Koto Kill, the new collaborative project of British DJ and producer Gabriel Ralls announces new single, “Riot at 45” to be released on 1st June via Dystopian Disco. Despite their early days, they’ve already caught the attention of Clash Mag and Spill Mag. British DJ and producer Gabriel Ralls, has plenty of ideas to share. We asked him to write down his top 5 music influences.
Michael Jackson – Black or White
GR: I was watching some Saturday morning TV show as a kid and they premiered the video for ‘Black or White’. I instantly loved it – and became the first single I ever bought. There was of course a lot of controversy about the song at the time from the newspapers, because “Michael Jackson used to be black”, whilst adding that he was a “weirdo”… but I didn’t care! I loved the song, I loved its message and I was starting to love controversial weirdos. MJ is responsible for getting me into music, performance, dance and music videos all at one fell swoop.

Marilyn Manson – Great Big White World
GR: I had heard a lot of rumours about Manson, but not the music – until a friend introduced me via medium of mix-tape. I was intrigued by the Bowie-esque industrial glam and the androgynous image at the time, so I got a copy of ‘Mechanical Animals’. The opening song ‘Great Big White World’ is a powerful, nihilistic existential crisis; sugar-coated in a warm and fuzzy wall of synths, guitars and solos that go “wah-wah”. I listened to this and this song and album on repeat for years to come, much to the dismay of just about everyone who ever knew me.

Björk – Pagan Poetry
GR: What I mostly adore about Björk is her ability to continuously develop her sound; embrace digital technology and have some of the most imaginative music videos ever. When I heard ‘Pagan Poetry’ (as the whole of ‘Vespertine’, for that matter), it was a big surprise as it was so minimal and intimate (compared to her previous albums) while pulling all the heart strings. The video was an equally-emotional ordeal. For most artists, this change in direction wouldn’t be a gamble, but for Björk it felt like it had always existed, she was just waiting for the right moment.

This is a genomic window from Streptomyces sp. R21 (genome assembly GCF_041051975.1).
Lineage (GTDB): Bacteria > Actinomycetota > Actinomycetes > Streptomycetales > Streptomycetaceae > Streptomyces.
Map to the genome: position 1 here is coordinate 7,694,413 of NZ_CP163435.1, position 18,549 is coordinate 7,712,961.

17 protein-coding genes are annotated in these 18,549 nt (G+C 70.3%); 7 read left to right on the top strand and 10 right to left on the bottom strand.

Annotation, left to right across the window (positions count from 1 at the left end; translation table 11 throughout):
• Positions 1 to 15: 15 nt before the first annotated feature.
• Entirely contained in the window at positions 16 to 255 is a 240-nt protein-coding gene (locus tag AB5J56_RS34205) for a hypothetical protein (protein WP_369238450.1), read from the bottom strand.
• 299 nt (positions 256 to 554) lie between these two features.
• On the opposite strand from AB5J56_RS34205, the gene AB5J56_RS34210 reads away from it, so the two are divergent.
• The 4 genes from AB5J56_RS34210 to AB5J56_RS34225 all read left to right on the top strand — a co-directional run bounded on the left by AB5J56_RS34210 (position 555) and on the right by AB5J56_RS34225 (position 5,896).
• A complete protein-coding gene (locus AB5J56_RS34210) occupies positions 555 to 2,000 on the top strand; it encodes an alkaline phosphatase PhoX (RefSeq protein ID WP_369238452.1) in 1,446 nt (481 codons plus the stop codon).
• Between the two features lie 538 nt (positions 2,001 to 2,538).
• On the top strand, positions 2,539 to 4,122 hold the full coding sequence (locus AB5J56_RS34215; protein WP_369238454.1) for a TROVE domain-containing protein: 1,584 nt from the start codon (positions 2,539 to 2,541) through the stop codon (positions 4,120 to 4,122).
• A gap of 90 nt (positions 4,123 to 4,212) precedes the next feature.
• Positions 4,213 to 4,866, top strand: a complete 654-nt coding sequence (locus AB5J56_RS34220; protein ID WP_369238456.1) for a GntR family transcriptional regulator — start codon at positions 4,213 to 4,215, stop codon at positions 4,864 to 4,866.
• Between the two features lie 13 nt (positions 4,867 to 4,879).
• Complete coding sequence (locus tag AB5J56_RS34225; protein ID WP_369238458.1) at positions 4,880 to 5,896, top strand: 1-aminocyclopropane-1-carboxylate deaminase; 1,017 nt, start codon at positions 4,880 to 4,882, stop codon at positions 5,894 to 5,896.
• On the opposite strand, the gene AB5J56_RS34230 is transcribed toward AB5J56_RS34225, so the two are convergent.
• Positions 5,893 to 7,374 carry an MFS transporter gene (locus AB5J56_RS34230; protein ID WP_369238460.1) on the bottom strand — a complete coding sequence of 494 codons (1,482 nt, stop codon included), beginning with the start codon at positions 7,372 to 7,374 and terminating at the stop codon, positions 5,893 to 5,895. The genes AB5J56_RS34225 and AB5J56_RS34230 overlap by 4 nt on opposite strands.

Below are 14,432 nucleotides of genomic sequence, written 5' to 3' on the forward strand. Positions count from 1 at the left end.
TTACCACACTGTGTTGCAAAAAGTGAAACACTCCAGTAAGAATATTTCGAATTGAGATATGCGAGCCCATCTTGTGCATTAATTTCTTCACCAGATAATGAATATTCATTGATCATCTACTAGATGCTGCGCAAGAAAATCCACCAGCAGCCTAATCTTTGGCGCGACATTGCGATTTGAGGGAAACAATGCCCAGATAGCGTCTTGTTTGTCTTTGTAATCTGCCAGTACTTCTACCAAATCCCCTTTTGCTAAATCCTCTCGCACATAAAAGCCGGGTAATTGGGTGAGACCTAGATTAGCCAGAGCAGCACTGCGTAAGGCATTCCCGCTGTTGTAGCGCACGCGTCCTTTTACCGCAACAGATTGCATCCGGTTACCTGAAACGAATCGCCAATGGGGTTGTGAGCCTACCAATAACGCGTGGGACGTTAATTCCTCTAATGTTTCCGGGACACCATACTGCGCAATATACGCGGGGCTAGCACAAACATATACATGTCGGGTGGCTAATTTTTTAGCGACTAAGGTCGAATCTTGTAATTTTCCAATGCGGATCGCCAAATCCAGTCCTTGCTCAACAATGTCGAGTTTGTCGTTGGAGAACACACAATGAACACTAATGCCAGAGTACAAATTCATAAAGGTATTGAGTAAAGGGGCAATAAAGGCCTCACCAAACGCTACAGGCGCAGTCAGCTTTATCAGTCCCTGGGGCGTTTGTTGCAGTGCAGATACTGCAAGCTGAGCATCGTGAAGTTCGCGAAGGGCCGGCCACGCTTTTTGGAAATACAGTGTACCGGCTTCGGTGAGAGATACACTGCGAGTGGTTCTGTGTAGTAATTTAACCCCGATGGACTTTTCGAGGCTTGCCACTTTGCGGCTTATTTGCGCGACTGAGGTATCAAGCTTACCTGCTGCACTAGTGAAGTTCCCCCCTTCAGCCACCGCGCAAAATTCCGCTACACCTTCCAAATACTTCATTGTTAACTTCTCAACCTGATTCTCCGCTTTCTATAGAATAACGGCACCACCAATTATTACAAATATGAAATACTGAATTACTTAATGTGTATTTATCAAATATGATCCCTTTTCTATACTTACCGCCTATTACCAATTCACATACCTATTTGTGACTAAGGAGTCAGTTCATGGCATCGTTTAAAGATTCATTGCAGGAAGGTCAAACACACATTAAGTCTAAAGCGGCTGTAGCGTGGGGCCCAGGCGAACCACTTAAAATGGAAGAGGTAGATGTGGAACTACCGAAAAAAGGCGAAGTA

The Prodigy – The Day Is My Enemy

GR: My mate’s older sister thought it would be funny to inflict a bunch of 10 year-olds to ‘Music For the Jilted Generation’. Some 20 years later, I hear ‘The Day Is My Enemy’ and I’m still marvelling at their electro-punk sound. And to this day, I’ve not heard many dance artists that can match their sound, or their attitude. This song in particular became a strong influence for me when writing and producing the final Plastique singles, and I think its influence is pretty prevalent when listening to ‘Riot at 45’.

Nine Inch Nails – Closer
GR: “Oh great, another person who’s listed ‘Closer’ on their list” (- everyone, ever) – so let me add one more to the collection. Actually, this isn’t my favourite NIN song (although it’s definitely up there), but I feel I owe you guys a better selection of music videos , and this is by far the best NIN video. What I do love about this song, however, is its cathartic layers on the second half, especially on the album version of the song. It keeps growing and growling and perfectly leads into ‘The Ruiner’. It’s not hard to see that Nine Inch Nails is one of my most influential bands and the video simply blew me away as much then as it does now.

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